Caryville, TN; with a previous appearance on the blog due to the giant dinosaur on the side of the highway and the explosive fireworks that burned on a previous trip up I-75, the city has recently been in the headlines due to the rockslide that closed portions of I-75. I would never have guessed we would be staying overnight in Caryville, but it served us well during our recent trip, allowing us to arrive rather late in the day and depart refreshed to our next destination, Big South Fork National River and Recreation Area.
In addition to the proximity to Big South Fork, Caryville is itself in a rather scenic little area of the state. To the east is the dammed Powell River and the resulting Norris Lake, on its shores a plethora of State and county Parks, Tennessee Valley Authority public lands, Wildlife Management Areas and State Forests. To the north is the North Cumberland wildlife management and the OHV riding area of the same name. But within Caryville is Cove Lake State Park, a 717-acre park encompassing wetlands and bottomland forests and serving as a buffer for the Norris Reservoir to the east, where the Clinch River and Cove Creek were dammed in 1936 to control flooding and provide electricity to the area.
In addition to the 1.4-mile Woods Loop that we hiked, there are an additional 6 miles of trail and the 11-mile section of the Cumberland Trail which connects Cove Lake State Park with Tank Springs in LaFollette. Indoor & outdoor pavilions, picnic tables, playgrounds and wildlife viewing structures offer birdwatching, picnicking and other recreation opportunities such as biking, boating, camping, fishing, golf and horseback riding. Spring was evident everywhere in the valley, with dozens of species of wildflowers blooming and the surface of the lake dotted with waterfowl. All this with the scenic backdrop of the mountains and the Cumberland Plateau…
There aren’t a bunch of options when it comes to dining in Caryville, the McDonald’s, Subway, BK and Bojangles typical of small-town USA lining Main Street. Closer to the highway a Shoney’s, and Scotty’s, the local diner my son is still raving about days later. Stools line the counter, and burgers are tossed on the grill once they’re ordered instead of sitting under warming lamps. You could do worse than eating lunch at this friendly place, with its finger on the pulse of the town and easy on the wallet, to boot. Then of course head to Cove Creek to hike off those calories.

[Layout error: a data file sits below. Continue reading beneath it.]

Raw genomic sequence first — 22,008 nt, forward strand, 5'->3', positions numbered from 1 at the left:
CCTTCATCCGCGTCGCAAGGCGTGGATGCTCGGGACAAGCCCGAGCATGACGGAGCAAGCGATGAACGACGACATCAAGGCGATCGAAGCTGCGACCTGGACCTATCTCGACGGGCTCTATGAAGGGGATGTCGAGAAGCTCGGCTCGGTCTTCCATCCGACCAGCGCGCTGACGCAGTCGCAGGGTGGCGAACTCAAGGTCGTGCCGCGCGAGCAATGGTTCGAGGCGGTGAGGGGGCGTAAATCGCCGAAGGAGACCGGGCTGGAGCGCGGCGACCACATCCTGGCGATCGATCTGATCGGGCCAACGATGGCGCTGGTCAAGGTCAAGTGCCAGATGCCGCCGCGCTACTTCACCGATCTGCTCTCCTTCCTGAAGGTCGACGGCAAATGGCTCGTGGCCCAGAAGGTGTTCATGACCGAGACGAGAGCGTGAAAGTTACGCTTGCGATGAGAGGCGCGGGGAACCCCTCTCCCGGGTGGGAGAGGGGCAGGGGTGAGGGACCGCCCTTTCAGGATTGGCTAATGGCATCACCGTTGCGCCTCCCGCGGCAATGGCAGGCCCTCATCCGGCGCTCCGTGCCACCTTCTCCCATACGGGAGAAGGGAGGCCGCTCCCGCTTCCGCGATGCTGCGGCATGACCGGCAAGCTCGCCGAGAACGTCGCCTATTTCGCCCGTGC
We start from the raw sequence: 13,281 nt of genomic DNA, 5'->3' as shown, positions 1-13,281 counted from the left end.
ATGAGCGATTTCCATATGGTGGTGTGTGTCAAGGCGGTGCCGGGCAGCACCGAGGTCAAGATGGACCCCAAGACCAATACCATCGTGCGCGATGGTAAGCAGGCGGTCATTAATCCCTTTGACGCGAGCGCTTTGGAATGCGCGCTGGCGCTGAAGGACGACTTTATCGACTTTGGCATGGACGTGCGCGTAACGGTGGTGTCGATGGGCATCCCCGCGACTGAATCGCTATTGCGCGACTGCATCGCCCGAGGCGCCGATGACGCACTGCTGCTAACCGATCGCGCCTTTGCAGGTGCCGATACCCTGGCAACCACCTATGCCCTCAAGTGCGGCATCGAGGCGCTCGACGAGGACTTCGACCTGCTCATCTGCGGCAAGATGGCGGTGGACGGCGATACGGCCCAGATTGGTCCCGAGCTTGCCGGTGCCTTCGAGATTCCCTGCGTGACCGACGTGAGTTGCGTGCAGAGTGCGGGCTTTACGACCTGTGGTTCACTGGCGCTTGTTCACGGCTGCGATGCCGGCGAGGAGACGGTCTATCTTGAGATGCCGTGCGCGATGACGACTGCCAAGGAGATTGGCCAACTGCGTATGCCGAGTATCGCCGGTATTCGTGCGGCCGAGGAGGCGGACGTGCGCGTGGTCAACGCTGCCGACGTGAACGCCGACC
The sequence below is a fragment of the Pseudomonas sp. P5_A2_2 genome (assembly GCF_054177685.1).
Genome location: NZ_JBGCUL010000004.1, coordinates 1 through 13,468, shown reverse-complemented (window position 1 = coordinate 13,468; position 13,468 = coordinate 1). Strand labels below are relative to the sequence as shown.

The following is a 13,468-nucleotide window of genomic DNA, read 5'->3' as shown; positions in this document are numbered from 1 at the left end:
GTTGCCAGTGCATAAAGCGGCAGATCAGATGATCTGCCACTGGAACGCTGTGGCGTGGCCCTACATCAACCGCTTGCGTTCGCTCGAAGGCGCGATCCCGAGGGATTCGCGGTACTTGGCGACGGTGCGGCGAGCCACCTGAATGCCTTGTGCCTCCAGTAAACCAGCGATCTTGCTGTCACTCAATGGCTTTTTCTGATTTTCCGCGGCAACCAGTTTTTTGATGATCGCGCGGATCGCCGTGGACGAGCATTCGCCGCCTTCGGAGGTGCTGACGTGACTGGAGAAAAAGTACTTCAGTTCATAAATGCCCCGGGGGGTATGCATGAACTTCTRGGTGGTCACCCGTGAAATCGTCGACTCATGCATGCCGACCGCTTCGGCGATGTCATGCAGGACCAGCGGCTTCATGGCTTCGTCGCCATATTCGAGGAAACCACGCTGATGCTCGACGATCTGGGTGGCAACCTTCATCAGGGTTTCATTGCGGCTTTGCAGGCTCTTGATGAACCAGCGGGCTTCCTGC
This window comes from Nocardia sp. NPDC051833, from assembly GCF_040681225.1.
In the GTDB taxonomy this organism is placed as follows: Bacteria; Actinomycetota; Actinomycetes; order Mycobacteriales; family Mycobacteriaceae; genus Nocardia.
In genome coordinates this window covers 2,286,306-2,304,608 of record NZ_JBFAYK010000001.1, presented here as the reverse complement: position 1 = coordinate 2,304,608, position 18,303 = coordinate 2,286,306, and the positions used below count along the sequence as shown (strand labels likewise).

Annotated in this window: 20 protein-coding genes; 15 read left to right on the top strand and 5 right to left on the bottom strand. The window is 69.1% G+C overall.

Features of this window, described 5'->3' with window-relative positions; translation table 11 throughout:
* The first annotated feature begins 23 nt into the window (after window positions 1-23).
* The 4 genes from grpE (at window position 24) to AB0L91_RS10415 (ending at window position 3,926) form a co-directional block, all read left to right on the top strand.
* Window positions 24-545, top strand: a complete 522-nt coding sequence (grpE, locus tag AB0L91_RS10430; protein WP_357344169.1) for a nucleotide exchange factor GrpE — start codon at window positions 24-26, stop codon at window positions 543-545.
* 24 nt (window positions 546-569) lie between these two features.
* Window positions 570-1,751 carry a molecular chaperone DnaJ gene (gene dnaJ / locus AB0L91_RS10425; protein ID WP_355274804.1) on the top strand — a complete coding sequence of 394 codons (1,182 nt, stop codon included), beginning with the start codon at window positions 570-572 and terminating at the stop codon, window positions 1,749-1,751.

After a nice afternoon at the state park you don’t have to drive far to find a dinner spot, as Rickard Ridge BBQ is right there, overlooking Cove Lake, the meadow and the mountains off to the west. If it’s not too crowded ask for a window table, where you can watch the sun slink behind the mountains and the valley grow dark.
There aren’t dozens of choices for accommodations either, but a few comfortable choices will give you a view of the park and mountains. We chose the Hampton Inn, and were rewarded with a clean, comfortable room and a balcony overlooking Cove Lake. The Model T collection out front was impressive, but the view over the valley more so. The horse-drawn carriage remnants dotting the hillside on the way up were supposedly used in the movie “Roots” and were part of the author Alex Haley’s estate, and an overlook with porch swings at the very precipice invited guests to linger over coffee.
Caryville. You might cruise through on your way north on I-75 and register the giant green dinosaur but completely miss the quiet State Park adjacent to the highway. However this little valley town stands up under a second glance, providing the amenities and even a few attractions that serve it well as a gateway to Bog South Fork and the Cumberland Plateau.